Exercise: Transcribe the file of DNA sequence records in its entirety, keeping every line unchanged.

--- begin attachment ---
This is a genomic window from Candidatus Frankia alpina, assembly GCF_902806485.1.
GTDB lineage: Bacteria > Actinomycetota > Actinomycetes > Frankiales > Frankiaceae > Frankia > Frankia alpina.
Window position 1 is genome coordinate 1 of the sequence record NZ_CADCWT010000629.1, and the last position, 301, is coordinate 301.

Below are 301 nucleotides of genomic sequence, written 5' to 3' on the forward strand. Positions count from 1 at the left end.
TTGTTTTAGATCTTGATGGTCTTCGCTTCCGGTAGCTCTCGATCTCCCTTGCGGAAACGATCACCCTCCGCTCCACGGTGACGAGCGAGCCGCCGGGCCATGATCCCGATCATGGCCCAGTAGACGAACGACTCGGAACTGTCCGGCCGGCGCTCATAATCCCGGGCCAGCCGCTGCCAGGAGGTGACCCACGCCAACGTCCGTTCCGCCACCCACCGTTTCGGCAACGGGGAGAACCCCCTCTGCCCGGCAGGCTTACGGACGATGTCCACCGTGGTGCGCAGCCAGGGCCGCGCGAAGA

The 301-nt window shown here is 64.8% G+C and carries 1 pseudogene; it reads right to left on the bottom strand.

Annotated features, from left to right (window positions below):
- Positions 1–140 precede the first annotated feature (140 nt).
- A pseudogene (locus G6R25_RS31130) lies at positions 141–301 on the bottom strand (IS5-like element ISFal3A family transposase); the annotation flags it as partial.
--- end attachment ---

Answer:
This is a genomic window from Candidatus Frankia alpina, assembly GCF_902806485.1.
GTDB lineage: Bacteria > Actinomycetota > Actinomycetes > Frankiales > Frankiaceae > Frankia > Frankia alpina.
Window position 1 is genome coordinate 1 of the sequence record NZ_CADCWT010000629.1, and the last position, 301, is coordinate 301.

Below are 301 nucleotides of genomic sequence, written 5' to 3' on the forward strand. Positions count from 1 at the left end.
TTGTTTTAGATCTTGATGGTCTTCGCTTCCGGTAGCTCTCGATCTCCCTTGCGGAAACGATCACCCTCCGCTCCACGGTGACGAGCGAGCCGCCGGGCCATGATCCCGATCATGGCCCAGTAGACGAACGACTCGGAACTGTCCGGCCGGCGCTCATAATCCCGGGCCAGCCGCTGCCAGGAGGTGACCCACGCCAACGTCCGTTCCGCCACCCACCGTTTCGGCAACGGGGAGAACCCCCTCTGCCCGGCAGGCTTACGGACGATGTCCACCGTGGTGCGCAGCCAGGGCCGCGCGAAGA

The 301-nt window shown here is 64.8% G+C and carries 1 pseudogene; it reads right to left on the bottom strand.

Annotated features, from left to right (window positions below):
- Positions 1–140 precede the first annotated feature (140 nt).
- A pseudogene (locus G6R25_RS31130) lies at positions 141–301 on the bottom strand (IS5-like element ISFal3A family transposase); the annotation flags it as partial.